Ron Leiber reports that “a not-quite grass-roots effort has sprung up, led by companies that administer flexible spending accounts,” to advocate for them.
You take money out of your paycheck once to finance the account. Then you reach into your wallet for the health care expenses themselves, effectively fronting the money for a second time. Finally, you gather all your receipts and send them in for reimbursement. While there are now debit cards that allow you to pay for expenses directly from the spending account, not every practitioner accepts them. And the card companies often demand receipts anyway to prove you bought aspirin and not candy at the drugstore.
This isn’t the real reason the accounts are in senators’ sights, though. One factor is this: If you don’t use the money in your account within a year (or during the two-and-a-half-month extension that the government also allows), you lose it and your company keeps it. This inevitably leads to the annual goofball ritual of people running around town buying glasses or loading up on contact lens solution before the deadline.
And that’s if you’re lucky. Uwe E. Reinhardt, an economics professor at Princeton who is not a fan of the accounts, wrote a post earlier this year on the Economix blog at NYTimes.com noting that his wife once scheduled year-end, his-and-her colonoscopies to spend their funds.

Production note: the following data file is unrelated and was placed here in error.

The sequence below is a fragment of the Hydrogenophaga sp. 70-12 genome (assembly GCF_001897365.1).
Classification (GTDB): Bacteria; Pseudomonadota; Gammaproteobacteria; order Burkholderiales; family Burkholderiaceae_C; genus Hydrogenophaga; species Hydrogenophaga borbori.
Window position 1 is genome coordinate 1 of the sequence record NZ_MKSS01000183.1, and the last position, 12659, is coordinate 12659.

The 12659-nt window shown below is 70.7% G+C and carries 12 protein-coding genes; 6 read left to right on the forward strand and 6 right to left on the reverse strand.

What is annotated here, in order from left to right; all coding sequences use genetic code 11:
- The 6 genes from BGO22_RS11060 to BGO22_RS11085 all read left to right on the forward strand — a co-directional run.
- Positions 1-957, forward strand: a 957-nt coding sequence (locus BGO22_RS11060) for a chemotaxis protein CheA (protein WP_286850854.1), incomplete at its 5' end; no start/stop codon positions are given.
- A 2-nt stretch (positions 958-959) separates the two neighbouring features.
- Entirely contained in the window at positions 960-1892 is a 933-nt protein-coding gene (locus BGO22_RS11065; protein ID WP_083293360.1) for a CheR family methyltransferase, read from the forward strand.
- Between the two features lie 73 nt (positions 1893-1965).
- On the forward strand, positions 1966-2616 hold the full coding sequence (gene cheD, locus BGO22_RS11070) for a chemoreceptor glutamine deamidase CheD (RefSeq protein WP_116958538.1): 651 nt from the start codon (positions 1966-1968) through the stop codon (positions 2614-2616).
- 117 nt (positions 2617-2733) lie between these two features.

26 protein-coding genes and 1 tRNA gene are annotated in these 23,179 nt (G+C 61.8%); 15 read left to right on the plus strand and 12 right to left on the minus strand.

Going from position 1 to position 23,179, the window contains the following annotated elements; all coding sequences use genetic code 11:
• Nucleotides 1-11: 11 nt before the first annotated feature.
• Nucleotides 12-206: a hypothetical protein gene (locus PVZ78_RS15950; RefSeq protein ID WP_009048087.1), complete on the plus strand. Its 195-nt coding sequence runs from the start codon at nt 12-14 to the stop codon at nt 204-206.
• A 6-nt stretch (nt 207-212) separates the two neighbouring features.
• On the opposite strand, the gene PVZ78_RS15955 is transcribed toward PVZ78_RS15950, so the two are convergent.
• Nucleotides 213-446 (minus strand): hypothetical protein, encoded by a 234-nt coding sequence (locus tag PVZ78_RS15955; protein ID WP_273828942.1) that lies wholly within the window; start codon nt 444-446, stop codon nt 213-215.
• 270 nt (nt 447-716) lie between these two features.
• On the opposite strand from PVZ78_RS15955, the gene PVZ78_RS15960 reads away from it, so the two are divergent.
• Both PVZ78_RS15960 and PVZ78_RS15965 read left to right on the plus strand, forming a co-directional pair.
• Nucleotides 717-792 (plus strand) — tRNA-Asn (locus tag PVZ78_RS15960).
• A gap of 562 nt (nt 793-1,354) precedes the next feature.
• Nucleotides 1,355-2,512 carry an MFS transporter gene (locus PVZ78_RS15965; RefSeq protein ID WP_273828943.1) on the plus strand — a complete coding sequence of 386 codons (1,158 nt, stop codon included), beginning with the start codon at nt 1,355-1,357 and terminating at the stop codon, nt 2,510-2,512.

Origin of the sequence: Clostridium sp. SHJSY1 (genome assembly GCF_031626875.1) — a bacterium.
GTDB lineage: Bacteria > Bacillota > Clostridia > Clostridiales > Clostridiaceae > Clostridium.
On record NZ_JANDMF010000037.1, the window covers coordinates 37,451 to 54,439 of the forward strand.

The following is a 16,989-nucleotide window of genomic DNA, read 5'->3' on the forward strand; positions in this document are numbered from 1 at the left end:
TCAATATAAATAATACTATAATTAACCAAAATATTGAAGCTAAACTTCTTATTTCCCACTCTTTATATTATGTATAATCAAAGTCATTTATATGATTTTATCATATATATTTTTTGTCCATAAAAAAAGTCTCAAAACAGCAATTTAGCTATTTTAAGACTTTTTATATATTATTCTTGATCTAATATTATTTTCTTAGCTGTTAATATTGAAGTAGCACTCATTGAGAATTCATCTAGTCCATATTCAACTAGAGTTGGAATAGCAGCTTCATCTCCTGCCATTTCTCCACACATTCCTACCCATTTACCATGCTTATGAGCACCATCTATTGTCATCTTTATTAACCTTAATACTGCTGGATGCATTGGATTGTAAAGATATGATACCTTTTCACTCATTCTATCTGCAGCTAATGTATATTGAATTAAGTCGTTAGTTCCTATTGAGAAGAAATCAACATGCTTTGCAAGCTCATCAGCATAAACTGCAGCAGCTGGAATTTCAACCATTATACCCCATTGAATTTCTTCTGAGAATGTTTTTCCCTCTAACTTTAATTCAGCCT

Drugstore.com even has a flexible spending account mini-store on its site, so that no one should be confused about what they can spend their money on. All of these spending sprees with leftover funds may well encourage more health care spending than is necessary.
Detractors also complain that wealthy people benefit the most from the accounts. After all, the more you earn, the higher your income tax rates. And the higher your income tax rates, the more you stand to save by putting pretax money in the accounts. And people who earn more usually have an easier time setting aside money in the first place.
The few arguments he musters for them are weak. But apparently Olympia Snowe wants the limit we can set aside for them increased.